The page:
Stop Online Piracy Act: fair play or a stacked deck?
Insight December 22, 2011
Currently under debate in the U.S. House of Representatives, the Stop Online Piracy Act (“SOPA”) would provide the Attorney General and copyright holders with tools to combat copyright infringement and trafficking of counterfeit goods. Whether the bill goes too far, though, is under heavy scrutiny. Opponents to SOPA, including Internet giants such as Google and Facebook, worry that the bill will result in Internet censorship akin to China’s Internet firewall. Others, including the RIAA and MPAA, believe it is necessary to protect U.S. intellectual property.
SOPA’s procedure and relief vary depending on whether the U.S. Attorney General or a copyright holder takes action against websites or operators deemed in violation of the bill. Essentially, SOPA enables copyright holders to cut off sources of funding and traffic for offending sites by preventing completion of payment transactions, and barring advertisements on, as well as advertisements directing traffic to, the allegedly infringing site.
Following is a brief overview of the process when initiated by a copyright holder.
SOPA creates a private right of action for copyright holders
Copyright holders need only have a “good faith belief” that an Internet site, domestic or foreign, is at least partly dedicated to the theft of U.S. property.
A site is deemed as such if it is directed to the U.S., is used by U.S. users, and: the site offers “goods or services in a manner that engages in, enables, or facilitates” copyright infringement, sale of goods bearing counterfeit marks, or circumvention of copyright protection systems; or the operator of the site has taken deliberate steps to “avoid confirming a high probability” that the site is used to “carry out” copyright infringement or circumvention of copyright protection systems; or the operator runs the site with the goal of promoting copyright infringement or circumvention of copyright protection systems.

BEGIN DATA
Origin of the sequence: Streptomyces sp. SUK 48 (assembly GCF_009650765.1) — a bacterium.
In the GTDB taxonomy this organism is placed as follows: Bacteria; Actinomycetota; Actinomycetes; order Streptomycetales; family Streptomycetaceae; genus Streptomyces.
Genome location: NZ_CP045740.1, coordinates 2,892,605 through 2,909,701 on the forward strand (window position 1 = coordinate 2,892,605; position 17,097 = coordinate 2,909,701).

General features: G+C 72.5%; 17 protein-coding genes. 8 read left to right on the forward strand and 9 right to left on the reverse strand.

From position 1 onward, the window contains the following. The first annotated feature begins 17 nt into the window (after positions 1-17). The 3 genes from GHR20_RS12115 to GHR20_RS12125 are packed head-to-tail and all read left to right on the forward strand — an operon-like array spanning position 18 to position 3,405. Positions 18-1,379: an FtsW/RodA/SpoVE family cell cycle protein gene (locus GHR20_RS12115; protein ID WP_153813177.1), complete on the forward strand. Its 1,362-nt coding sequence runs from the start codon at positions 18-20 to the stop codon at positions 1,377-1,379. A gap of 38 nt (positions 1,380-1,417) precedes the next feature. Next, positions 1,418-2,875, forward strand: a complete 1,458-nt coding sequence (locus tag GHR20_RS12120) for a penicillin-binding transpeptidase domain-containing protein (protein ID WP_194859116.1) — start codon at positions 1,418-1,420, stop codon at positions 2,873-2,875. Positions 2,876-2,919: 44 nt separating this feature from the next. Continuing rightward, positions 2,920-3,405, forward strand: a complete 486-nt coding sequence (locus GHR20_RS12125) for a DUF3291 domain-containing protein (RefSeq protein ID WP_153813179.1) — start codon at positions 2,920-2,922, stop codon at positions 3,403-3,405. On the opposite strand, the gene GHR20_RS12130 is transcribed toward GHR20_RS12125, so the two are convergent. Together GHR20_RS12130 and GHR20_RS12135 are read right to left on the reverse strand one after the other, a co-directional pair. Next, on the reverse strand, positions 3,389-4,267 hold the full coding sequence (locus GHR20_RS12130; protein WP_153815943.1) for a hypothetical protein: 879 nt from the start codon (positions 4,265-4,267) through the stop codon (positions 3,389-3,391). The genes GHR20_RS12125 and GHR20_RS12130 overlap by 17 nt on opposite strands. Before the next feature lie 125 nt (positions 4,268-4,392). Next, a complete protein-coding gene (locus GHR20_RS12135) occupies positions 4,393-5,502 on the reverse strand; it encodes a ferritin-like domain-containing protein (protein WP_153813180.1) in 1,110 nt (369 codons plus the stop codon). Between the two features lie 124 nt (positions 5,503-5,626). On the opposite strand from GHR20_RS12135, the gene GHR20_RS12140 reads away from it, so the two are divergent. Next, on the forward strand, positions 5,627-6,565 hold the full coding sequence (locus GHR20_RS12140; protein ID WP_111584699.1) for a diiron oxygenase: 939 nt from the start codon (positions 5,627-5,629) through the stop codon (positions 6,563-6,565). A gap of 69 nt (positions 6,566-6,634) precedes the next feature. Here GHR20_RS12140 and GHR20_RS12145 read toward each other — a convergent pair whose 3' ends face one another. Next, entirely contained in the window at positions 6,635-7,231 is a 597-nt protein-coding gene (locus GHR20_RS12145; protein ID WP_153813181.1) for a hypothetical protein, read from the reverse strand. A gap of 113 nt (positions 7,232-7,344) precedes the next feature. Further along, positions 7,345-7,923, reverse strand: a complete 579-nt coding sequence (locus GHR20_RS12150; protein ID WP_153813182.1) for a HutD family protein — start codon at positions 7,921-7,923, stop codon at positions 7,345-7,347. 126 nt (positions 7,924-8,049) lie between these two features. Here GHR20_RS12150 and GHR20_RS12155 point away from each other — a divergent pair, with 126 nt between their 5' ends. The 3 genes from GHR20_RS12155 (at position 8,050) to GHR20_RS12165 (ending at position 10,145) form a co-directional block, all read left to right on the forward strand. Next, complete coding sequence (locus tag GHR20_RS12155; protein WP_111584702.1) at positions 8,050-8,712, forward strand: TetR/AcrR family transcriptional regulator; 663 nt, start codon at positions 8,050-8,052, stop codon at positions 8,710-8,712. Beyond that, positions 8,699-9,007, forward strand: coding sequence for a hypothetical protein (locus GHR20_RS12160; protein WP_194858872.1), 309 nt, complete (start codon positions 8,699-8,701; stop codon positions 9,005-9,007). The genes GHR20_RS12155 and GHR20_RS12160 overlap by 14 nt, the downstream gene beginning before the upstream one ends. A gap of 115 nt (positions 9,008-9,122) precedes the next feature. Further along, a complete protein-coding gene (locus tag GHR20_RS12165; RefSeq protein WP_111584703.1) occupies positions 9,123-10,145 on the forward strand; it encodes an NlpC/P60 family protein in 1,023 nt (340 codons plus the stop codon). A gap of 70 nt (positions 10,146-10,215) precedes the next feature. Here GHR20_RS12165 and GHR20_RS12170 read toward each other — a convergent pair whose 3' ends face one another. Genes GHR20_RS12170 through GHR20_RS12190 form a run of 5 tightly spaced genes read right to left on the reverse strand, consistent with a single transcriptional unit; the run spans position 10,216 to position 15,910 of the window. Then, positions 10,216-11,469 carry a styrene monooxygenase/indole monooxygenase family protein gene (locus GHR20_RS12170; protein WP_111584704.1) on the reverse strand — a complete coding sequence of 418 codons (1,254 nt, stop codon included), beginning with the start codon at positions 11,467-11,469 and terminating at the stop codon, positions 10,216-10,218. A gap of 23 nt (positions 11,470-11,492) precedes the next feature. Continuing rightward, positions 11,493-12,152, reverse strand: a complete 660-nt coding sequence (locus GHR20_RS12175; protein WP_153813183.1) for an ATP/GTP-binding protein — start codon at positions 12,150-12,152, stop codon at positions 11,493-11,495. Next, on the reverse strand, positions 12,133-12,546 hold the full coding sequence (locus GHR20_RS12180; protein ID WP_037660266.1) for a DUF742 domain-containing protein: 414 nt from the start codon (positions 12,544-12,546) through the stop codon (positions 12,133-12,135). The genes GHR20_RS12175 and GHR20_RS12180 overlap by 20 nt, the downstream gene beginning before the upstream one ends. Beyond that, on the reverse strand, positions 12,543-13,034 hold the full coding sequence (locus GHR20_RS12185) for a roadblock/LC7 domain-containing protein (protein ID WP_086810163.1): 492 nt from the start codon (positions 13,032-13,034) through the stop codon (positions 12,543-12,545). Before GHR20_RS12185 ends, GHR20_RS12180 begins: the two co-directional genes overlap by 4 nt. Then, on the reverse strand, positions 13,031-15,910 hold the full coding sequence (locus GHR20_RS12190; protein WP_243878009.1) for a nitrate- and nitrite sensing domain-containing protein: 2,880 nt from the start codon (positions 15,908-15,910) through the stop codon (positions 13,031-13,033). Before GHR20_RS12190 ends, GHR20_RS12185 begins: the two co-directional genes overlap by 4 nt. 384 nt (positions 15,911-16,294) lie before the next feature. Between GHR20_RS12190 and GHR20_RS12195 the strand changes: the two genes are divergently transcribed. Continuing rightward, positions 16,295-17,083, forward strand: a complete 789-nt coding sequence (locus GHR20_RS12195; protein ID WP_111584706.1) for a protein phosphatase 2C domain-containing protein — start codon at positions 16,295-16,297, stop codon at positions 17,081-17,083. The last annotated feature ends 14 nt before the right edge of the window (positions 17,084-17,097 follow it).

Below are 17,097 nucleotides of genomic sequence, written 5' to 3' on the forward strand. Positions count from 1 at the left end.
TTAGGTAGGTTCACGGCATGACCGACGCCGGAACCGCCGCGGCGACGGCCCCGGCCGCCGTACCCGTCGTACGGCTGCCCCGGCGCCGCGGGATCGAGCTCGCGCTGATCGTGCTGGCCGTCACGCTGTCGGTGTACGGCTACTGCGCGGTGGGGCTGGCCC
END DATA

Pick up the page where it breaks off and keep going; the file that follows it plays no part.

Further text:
The copyright holder must send a written notification to payment network providers (e.g. PayPal) and Internet advertising services, who must then take certain actions upon receipt of the notification.
Payment network providers must “expeditiously” take “technically feasible and reasonable measures” designed to prevent its service from “completing payment transactions involving” customers located in the U.S.
Internet advertising services must “expeditiously” take “technically feasible and reasonable measures” which disable placement of ads on the site, ads pointing to the site, and must stop providing or receiving compensation for advertising services in connection with the site.
Additionally, both types of entities must provide notice of the action to the offending site.
The gamut of “feasible” actions is noticeably restricted by the inclusion of “reasonable”. Therefore, simply because a party could implement a costly process to deal with allegedly infringing sites, this does not necessarily mean that such action is reasonable.
SOPA does provide site owners with the ability to file counter notifications. An effective counter notification bars payment network providers and Internet advertising services from outright disabling their services upon receiving a SOPA notice. Instead, a copyright holder would first have to get approval from a court.